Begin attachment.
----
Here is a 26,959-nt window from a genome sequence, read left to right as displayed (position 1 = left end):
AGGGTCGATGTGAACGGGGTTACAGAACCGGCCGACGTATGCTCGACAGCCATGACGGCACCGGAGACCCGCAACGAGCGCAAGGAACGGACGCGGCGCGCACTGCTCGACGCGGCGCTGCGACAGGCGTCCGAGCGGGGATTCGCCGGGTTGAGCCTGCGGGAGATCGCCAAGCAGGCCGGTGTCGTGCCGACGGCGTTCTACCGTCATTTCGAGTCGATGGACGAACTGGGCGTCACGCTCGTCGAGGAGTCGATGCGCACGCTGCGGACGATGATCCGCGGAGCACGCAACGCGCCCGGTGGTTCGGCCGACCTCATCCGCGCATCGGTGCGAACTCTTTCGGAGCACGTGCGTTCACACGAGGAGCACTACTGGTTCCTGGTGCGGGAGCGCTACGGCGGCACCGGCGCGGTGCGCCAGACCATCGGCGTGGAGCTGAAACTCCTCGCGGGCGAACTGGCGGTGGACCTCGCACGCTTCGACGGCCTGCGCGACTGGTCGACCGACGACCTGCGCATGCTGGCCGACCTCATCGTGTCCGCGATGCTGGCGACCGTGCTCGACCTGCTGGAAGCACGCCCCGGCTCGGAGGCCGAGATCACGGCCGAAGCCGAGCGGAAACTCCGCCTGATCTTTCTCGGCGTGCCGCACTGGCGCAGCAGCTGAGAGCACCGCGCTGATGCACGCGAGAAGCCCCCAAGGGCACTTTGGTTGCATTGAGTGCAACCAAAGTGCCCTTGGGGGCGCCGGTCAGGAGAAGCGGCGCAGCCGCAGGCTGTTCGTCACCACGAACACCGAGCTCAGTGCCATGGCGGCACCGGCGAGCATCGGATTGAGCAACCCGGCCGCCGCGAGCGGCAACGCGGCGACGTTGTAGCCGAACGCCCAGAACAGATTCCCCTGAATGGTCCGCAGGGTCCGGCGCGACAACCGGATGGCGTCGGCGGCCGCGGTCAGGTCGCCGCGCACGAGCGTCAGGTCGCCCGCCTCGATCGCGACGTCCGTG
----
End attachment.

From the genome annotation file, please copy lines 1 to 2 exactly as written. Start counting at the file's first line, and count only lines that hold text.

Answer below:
Here is a 26,959-nt window from a genome sequence, read left to right as displayed (position 1 = left end):
AGGGTCGATGTGAACGGGGTTACAGAACCGGCCGACGTATGCTCGACAGCCATGACGGCACCGGAGACCCGCAACGAGCGCAAGGAACGGACGCGGCGCGCACTGCTCGACGCGGCGCTGCGACAGGCGTCCGAGCGGGGATTCGCCGGGTTGAGCCTGCGGGAGATCGCCAAGCAGGCCGGTGTCGTGCCGACGGCGTTCTACCGTCATTTCGAGTCGATGGACGAACTGGGCGTCACGCTCGTCGAGGAGTCGATGCGCACGCTGCGGACGATGATCCGCGGAGCACGCAACGCGCCCGGTGGTTCGGCCGACCTCATCCGCGCATCGGTGCGAACTCTTTCGGAGCACGTGCGTTCACACGAGGAGCACTACTGGTTCCTGGTGCGGGAGCGCTACGGCGGCACCGGCGCGGTGCGCCAGACCATCGGCGTGGAGCTGAAACTCCTCGCGGGCGAACTGGCGGTGGACCTCGCACGCTTCGACGGCCTGCGCGACTGGTCGACCGACGACCTGCGCATGCTGGCCGACCTCATCGTGTCCGCGATGCTGGCGACCGTGCTCGACCTGCTGGAAGCACGCCCCGGCTCGGAGGCCGAGATCACGGCCGAAGCCGAGCGGAAACTCCGCCTGATCTTTCTCGGCGTGCCGCACTGGCGCAGCAGCTGAGAGCACCGCGCTGATGCACGCGAGAAGCCCCCAAGGGCACTTTGGTTGCATTGAGTGCAACCAAAGTGCCCTTGGGGGCGCCGGTCAGGAGAAGCGGCGCAGCCGCAGGCTGTTCGTCACCACGAACACCGAGCTCAGTGCCATGGCGGCACCGGCGAGCATCGGATTGAGCAACCCGGCCGCCGCGAGCGGCAACGCGGCGACGTTGTAGCCGAACGCCCAGAACAGATTCCCCTGAATGGTCCGCAGGGTCCGGCGCGACAACCGGATGGCGTCGGCGGCCGCGGTCAGGTCGCCGCGCACGAGCGTCAGGTCGCCCGCCTCGATCGCGACGTCCGTG